Another obstacle is the requirement for land managers to respect property
boundaries when conducting prescribed burns. Mr John Gledhill noted that fuel
reduction is more difficult now bush areas are more densely populated:
...fuel management, whilst it is very effective, is very
difficult. It is particularly becoming more difficult as more and more people
elect to go and live amongst the trees. Broad-area fuel reduction burning is
not as easy as what it was many years ago. There are lots of risks and people
are popped in the middle of them all. It is not easily undertaken. There is
much greater accountability. There are a lot of barriers imposed that make fuel
reduction extremely difficult to undertake in quite a few places. I know it is
successfully done, and I am sure you have probably heard of the Western
Australian example whereby huge areas are burnt annually. But when you look at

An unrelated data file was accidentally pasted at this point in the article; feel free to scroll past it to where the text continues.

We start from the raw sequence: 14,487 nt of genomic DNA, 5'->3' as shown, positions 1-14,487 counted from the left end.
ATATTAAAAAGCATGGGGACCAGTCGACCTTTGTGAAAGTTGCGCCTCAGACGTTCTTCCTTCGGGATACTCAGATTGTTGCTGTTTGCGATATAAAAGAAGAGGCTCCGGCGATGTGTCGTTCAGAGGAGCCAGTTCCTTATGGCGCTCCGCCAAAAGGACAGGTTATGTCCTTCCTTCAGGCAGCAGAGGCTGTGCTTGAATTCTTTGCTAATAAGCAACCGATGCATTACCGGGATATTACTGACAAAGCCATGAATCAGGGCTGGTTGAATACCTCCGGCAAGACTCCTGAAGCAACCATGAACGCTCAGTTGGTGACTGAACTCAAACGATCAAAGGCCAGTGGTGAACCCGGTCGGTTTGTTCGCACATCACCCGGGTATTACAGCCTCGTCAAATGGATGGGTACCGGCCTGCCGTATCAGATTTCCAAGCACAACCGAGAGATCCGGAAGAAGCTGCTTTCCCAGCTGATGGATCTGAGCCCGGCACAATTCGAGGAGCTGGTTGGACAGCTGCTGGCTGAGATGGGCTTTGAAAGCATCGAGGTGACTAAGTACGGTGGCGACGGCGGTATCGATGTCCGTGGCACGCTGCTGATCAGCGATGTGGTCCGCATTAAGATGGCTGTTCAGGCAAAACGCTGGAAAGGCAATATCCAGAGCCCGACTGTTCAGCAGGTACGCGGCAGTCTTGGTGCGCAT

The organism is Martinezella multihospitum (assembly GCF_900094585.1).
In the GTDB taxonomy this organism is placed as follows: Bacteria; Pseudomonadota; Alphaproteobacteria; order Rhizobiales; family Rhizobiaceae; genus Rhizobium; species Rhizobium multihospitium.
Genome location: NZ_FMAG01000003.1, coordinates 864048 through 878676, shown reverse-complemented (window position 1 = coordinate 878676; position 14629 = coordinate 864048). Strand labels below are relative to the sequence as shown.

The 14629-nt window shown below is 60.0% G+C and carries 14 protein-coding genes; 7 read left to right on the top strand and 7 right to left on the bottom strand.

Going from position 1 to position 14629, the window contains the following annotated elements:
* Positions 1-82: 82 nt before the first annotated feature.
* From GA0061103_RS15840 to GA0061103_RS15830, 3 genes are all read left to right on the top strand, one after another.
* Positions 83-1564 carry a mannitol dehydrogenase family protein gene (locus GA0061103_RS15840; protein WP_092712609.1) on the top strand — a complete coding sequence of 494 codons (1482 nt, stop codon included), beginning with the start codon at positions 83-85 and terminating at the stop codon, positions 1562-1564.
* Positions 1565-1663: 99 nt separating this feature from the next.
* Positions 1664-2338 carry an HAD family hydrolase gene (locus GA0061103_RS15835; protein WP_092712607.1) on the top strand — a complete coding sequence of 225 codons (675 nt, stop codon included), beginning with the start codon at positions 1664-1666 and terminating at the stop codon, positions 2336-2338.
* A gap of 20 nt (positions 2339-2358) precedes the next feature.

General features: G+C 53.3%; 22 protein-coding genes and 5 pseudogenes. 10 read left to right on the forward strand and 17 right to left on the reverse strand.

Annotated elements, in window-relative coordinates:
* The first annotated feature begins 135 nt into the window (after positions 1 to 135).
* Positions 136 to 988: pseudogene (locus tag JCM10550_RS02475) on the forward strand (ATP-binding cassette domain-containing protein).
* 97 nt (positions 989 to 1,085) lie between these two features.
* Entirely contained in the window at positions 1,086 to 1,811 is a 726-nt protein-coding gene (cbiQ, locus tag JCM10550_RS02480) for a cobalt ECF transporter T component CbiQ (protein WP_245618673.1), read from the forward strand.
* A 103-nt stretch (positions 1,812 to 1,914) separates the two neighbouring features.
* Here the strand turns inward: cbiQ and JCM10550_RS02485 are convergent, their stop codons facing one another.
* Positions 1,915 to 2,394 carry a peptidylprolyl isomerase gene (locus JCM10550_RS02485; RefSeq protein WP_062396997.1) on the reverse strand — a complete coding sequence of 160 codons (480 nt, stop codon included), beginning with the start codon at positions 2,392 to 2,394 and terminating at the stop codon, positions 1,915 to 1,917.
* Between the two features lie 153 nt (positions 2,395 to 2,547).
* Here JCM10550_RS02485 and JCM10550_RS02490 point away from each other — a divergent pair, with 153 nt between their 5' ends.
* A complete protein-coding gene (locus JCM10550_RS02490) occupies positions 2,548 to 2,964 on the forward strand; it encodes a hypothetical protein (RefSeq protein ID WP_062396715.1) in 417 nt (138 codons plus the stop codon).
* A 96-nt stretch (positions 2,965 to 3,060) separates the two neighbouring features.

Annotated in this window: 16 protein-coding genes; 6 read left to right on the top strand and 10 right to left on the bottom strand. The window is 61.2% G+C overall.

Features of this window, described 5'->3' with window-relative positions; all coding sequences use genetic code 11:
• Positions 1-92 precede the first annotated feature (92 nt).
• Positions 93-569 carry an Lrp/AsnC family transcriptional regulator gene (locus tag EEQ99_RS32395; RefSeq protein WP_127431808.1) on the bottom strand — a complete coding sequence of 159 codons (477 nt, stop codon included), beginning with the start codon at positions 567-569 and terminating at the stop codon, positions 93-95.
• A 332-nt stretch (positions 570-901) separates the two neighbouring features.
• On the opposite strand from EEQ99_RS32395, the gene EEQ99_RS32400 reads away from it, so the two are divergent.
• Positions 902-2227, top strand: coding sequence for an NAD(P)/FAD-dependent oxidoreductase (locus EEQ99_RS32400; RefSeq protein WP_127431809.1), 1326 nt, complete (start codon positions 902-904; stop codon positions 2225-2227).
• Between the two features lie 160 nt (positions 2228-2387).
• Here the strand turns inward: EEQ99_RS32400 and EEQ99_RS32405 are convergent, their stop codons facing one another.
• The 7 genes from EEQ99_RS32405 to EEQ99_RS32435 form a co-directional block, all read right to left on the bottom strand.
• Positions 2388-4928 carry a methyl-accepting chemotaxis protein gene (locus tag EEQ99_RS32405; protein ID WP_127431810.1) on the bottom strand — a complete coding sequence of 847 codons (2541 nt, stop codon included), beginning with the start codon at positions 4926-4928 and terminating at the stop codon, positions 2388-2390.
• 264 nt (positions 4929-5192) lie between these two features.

that, the areas that are burnt do not have houses dotted in amongst them. They
are large tracts of public land, whereas a lot of the public land in a lot of
Australia—and I am talking particularly about Tasmania—is a mosaic of public
and private land. When you mix it all together you have property boundaries
running through them. Fires do not understand property boundaries. But for fuel
management works you have got to respect property boundaries.
Professor Kanowski agreed that liability had become a 'real issue'. He
As a society we have become more risk averse in a whole range
of ways it seems ... prior to the 2009 Victorian fires, the Department of
Sustainability and Environment had sought to implement a greater level of fuel
reduction burning. There was a burn on the Mornington Peninsula that got away
and caused a lot of adverse publicity. That sort of response to the inevitable
vagaries of natural resource management is quite problematic.
VFF argued that, as with smoke from prescribed burns, the issue needs to
be kept in perspective:
...there is often an outcry if a prescribed burn escapes—and
the media do not help when they seem to delight in highlighting it and it is